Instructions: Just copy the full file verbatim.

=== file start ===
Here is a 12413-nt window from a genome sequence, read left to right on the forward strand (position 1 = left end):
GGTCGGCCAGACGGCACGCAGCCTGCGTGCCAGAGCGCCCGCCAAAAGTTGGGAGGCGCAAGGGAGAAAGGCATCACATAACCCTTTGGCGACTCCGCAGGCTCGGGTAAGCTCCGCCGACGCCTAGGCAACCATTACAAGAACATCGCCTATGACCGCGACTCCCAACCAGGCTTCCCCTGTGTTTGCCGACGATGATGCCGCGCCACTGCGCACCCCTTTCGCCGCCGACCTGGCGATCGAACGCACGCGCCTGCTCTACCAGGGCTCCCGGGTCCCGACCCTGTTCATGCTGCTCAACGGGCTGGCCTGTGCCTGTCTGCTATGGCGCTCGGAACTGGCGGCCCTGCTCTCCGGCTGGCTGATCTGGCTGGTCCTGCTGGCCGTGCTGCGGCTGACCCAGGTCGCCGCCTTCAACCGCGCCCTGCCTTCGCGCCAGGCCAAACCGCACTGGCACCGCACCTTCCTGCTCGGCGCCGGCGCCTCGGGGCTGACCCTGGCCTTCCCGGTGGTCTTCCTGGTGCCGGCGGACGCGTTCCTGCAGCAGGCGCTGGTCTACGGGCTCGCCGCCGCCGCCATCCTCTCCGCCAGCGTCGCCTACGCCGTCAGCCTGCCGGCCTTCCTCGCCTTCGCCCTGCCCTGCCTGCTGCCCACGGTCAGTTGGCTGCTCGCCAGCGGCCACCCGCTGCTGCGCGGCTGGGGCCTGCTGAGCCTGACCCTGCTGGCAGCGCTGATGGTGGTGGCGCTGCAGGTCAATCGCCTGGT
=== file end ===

Here is a 12413-nt window from a genome sequence, read left to right on the forward strand (position 1 = left end):
GGTCGGCCAGACGGCACGCAGCCTGCGTGCCAGAGCGCCCGCCAAAAGTTGGGAGGCGCAAGGGAGAAAGGCATCACATAACCCTTTGGCGACTCCGCAGGCTCGGGTAAGCTCCGCCGACGCCTAGGCAACCATTACAAGAACATCGCCTATGACCGCGACTCCCAACCAGGCTTCCCCTGTGTTTGCCGACGATGATGCCGCGCCACTGCGCACCCCTTTCGCCGCCGACCTGGCGATCGAACGCACGCGCCTGCTCTACCAGGGCTCCCGGGTCCCGACCCTGTTCATGCTGCTCAACGGGCTGGCCTGTGCCTGTCTGCTATGGCGCTCGGAACTGGCGGCCCTGCTCTCCGGCTGGCTGATCTGGCTGGTCCTGCTGGCCGTGCTGCGGCTGACCCAGGTCGCCGCCTTCAACCGCGCCCTGCCTTCGCGCCAGGCCAAACCGCACTGGCACCGCACCTTCCTGCTCGGCGCCGGCGCCTCGGGGCTGACCCTGGCCTTCCCGGTGGTCTTCCTGGTGCCGGCGGACGCGTTCCTGCAGCAGGCGCTGGTCTACGGGCTCGCCGCCGCCGCCATCCTCTCCGCCAGCGTCGCCTACGCCGTCAGCCTGCCGGCCTTCCTCGCCTTCGCCCTGCCCTGCCTGCTGCCCACGGTCAGTTGGCTGCTCGCCAGCGGCCACCCGCTGCTGCGCGGCTGGGGCCTGCTGAGCCTGACCCTGCTGGCAGCGCTGATGGTGGTGGCGCTGCAGGTCAATCGCCTGGT